2500k @ 5GHz?

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996GT2

Diamond Member
Jun 23, 2005
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The OP's friends are claiming 5.0 Ghz -- likely as a matter of bragging rights. I am skeptical about this. First -- air-cooling wouldn't likely be sufficient to handle the temperatures for such an overclock -- whether 2500K, 2600K -- even 2700K.

I have been running for over 2 years @ 5 GHz on air cooling ;) My max load temp after over an hour of LinX is 76.75C averaged across all 4 cores, well under Intel's recommended maximum of 90C. I do have EIST enabled so my chip is mostly idling at 1.6 GHz when I'm not running anything intense on it. I ran 12 hours of Prime95/LinX and it passed with flying colors, so I would consider that a stable overclock. Not to mention it hasn't crashed once in 2 years, haha.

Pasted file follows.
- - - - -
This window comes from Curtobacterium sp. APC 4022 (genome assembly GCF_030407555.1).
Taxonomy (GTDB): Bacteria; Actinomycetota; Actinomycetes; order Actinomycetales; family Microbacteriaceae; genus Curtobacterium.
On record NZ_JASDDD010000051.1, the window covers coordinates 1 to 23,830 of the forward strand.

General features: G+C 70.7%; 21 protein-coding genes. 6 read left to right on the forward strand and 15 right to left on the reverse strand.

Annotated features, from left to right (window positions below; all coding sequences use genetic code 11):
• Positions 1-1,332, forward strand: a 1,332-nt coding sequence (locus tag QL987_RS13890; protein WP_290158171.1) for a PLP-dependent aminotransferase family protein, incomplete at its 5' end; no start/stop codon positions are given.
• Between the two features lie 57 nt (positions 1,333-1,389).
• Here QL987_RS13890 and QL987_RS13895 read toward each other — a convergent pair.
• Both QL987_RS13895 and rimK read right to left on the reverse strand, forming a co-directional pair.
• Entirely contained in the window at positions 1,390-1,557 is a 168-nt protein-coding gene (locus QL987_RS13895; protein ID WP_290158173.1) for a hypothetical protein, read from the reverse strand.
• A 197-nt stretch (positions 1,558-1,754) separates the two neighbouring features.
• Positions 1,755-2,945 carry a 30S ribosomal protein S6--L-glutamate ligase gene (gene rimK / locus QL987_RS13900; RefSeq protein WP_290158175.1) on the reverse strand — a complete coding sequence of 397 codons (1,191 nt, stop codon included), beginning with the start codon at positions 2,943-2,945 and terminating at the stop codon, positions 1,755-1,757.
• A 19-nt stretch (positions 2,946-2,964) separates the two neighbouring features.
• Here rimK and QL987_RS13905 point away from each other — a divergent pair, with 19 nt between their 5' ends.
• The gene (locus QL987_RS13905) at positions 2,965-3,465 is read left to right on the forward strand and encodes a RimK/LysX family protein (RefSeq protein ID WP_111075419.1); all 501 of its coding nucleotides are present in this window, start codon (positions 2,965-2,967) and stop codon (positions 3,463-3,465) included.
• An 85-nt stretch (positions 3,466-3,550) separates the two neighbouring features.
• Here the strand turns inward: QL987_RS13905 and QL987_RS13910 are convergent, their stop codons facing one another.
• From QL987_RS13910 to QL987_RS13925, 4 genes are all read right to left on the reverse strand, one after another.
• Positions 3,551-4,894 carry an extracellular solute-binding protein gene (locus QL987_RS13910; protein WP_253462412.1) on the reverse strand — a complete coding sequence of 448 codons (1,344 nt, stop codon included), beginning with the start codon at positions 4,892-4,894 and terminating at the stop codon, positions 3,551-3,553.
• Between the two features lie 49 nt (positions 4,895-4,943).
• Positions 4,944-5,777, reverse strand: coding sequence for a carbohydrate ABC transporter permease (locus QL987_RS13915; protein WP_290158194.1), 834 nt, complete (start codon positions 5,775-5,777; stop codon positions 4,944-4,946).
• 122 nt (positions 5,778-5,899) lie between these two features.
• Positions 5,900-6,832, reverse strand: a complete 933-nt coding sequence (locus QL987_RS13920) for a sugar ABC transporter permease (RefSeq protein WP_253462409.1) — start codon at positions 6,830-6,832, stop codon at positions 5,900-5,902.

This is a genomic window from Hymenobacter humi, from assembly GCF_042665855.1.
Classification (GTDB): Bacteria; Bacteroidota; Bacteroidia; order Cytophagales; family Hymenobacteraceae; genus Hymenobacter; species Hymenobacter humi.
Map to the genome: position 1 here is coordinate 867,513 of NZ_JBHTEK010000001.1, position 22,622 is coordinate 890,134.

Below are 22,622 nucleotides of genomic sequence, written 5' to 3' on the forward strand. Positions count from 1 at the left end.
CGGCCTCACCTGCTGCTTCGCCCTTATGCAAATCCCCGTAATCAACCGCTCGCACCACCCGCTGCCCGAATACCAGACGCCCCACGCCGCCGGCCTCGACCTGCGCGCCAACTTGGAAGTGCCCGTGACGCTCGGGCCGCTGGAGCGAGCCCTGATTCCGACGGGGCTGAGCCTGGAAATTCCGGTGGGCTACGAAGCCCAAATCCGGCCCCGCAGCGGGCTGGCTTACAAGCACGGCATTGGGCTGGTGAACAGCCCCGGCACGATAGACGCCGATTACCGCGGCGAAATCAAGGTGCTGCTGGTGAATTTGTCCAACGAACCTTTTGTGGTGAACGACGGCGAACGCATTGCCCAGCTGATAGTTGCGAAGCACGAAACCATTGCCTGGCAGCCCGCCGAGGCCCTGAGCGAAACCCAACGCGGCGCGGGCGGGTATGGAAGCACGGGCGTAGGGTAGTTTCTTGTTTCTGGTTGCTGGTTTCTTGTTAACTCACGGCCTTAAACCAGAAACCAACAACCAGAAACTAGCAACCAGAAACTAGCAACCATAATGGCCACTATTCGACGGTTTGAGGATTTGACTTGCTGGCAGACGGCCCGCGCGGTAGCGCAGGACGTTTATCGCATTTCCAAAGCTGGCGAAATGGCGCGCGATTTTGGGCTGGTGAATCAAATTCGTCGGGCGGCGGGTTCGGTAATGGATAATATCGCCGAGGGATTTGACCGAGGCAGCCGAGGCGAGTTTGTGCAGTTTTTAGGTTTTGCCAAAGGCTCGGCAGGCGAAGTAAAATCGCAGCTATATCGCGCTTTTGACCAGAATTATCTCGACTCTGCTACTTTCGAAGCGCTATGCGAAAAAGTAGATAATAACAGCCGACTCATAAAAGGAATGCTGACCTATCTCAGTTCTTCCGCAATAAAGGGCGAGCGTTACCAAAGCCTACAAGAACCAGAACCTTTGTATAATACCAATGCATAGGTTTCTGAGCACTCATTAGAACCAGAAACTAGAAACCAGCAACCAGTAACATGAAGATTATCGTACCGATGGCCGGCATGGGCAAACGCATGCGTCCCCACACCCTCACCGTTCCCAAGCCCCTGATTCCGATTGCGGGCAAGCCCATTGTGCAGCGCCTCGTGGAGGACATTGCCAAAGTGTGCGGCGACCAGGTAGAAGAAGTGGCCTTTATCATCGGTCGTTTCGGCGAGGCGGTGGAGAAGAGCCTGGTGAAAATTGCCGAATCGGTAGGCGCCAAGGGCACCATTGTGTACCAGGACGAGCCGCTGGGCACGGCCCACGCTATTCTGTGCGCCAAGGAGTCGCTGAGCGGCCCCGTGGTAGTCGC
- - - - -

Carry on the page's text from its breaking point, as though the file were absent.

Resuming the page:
You just need to have a very good chip in order to do 5 GHz stable at under 1.4V. And a good cooler + a case with good airflow characteristics.
 
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Headfoot

Diamond Member
Feb 28, 2008
4,444
641
126
I have been running for over 2 years @ 5 GHz on air cooling ;) My max load temp after over an hour of LinX is 76.75C averaged across all 4 cores. Well under Intel's recommended maximum of 90C. I do have EIST enabled so my chip is mostly idling at 1.6 GHz when I'm not running anything intense on it.

You just need to have a very good chip in order to do 5 GHz stable at under 1.4V. And a good cooler + a case with good airflow characteristics.

Did you buy that one used looking for a golden chip or just a really lucky purchase? I suppose the fact it was a 2700k helps with the chance of it being well binned